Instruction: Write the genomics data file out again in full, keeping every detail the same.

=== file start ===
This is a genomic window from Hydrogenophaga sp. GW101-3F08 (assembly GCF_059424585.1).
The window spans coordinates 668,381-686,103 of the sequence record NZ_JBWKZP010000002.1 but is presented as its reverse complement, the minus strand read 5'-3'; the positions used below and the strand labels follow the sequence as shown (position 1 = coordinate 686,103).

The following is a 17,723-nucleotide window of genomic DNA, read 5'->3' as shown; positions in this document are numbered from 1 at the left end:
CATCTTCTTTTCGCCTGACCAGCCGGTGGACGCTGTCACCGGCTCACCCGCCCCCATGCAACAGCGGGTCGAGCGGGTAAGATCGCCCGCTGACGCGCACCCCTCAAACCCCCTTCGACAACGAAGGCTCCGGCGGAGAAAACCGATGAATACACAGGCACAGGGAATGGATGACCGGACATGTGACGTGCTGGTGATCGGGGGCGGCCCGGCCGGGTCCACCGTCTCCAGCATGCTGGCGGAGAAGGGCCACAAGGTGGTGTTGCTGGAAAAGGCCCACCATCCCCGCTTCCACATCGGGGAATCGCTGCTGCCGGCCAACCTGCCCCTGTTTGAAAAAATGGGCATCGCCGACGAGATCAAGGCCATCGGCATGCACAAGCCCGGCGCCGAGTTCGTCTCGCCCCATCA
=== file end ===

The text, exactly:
This is a genomic window from Hydrogenophaga sp. GW101-3F08 (assembly GCF_059424585.1).
The window spans coordinates 668,381-686,103 of the sequence record NZ_JBWKZP010000002.1 but is presented as its reverse complement, the minus strand read 5'-3'; the positions used below and the strand labels follow the sequence as shown (position 1 = coordinate 686,103).

The following is a 17,723-nucleotide window of genomic DNA, read 5'->3' as shown; positions in this document are numbered from 1 at the left end:
CATCTTCTTTTCGCCTGACCAGCCGGTGGACGCTGTCACCGGCTCACCCGCCCCCATGCAACAGCGGGTCGAGCGGGTAAGATCGCCCGCTGACGCGCACCCCTCAAACCCCCTTCGACAACGAAGGCTCCGGCGGAGAAAACCGATGAATACACAGGCACAGGGAATGGATGACCGGACATGTGACGTGCTGGTGATCGGGGGCGGCCCGGCCGGGTCCACCGTCTCCAGCATGCTGGCGGAGAAGGGCCACAAGGTGGTGTTGCTGGAAAAGGCCCACCATCCCCGCTTCCACATCGGGGAATCGCTGCTGCCGGCCAACCTGCCCCTGTTTGAAAAAATGGGCATCGCCGACGAGATCAAGGCCATCGGCATGCACAAGCCCGGCGCCGAGTTCGTCTCGCCCCATCA